New Hampshire Considers Chinook as State Dog

A group of seventh-graders are behind the push for the legislation.

A group of seventh-graders are behind the push for the legislation.

ChinookIf a group of dedicated schoolchildren in New Hampshire get their way, the Chinook will be named the Granite State’s first state dog.

Seventh-graders from Ross A. Lurgio Middle School in Bedford have lobbied State Sen. Sheila Roberge to sponsor a bill that declares the rare breed – only 800 or so Chinooks are found in the U.S. – New Hampshire’s state dog.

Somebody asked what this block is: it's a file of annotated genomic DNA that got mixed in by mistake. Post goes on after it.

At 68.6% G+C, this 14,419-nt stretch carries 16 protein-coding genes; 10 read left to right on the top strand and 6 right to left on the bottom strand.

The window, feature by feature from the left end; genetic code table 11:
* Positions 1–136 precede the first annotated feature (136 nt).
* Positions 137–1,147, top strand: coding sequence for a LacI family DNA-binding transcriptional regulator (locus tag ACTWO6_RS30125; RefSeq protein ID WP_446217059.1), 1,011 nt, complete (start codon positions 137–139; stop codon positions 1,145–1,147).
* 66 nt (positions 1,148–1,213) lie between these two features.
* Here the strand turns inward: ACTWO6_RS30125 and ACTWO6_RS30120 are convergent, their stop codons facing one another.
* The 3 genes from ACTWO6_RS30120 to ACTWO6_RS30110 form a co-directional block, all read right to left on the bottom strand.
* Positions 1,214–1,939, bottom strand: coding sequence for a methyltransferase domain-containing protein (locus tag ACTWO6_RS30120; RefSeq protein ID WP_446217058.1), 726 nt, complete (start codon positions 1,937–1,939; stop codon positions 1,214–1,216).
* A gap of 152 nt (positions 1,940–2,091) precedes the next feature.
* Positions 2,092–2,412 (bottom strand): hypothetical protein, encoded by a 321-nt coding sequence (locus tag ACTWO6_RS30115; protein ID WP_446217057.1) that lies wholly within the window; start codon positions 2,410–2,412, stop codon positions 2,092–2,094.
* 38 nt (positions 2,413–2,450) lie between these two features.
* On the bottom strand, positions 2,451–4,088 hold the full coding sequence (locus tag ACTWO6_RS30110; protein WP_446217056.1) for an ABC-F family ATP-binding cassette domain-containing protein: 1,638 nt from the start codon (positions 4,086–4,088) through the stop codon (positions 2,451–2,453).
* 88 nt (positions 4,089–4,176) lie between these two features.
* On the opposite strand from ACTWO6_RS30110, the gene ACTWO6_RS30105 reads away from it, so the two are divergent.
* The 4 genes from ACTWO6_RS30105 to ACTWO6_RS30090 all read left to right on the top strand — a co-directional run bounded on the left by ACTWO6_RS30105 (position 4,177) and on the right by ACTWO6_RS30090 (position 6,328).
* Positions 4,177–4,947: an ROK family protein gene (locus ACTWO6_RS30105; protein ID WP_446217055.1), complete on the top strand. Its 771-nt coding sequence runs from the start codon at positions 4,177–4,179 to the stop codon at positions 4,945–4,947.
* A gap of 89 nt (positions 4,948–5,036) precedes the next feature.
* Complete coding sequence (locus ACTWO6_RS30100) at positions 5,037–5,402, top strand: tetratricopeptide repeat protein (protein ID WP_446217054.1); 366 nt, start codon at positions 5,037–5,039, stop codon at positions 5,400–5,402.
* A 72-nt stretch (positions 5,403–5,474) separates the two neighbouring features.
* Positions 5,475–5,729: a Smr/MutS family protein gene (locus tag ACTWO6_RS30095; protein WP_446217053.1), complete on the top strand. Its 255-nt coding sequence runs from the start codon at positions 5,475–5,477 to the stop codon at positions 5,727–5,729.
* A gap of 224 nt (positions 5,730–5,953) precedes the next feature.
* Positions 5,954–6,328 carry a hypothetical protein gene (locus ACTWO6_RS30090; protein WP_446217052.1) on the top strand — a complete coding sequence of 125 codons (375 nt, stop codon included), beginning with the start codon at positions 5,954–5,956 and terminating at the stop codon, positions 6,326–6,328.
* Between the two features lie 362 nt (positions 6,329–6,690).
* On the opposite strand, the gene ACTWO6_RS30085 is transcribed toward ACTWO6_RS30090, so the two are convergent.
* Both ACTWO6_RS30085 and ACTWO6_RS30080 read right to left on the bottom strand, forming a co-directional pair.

“The kids are really thrilled,” said Roberge in an interview with the Union Leader. “It was a wonderful idea for their teacher to have.”

The Chinook, a mix of Siberian Husky, Mastiff, and Saint Bernard, was first bred by explorer and author Arthur T. Walden on his New Hampshire farm on Jan. 17, 1917.

The students’ teacher, Jen Wells, the president of Chinooks of New England, said the proposed legislation is a good way for students to learn about government.

“It’ll be fun for them,” Wells said. “They will remember this for the rest of their lives.”

Nine U.S. states, including Virginia with the American Foxhound and Pennsylvania with the Great Dane, have official state dogs.

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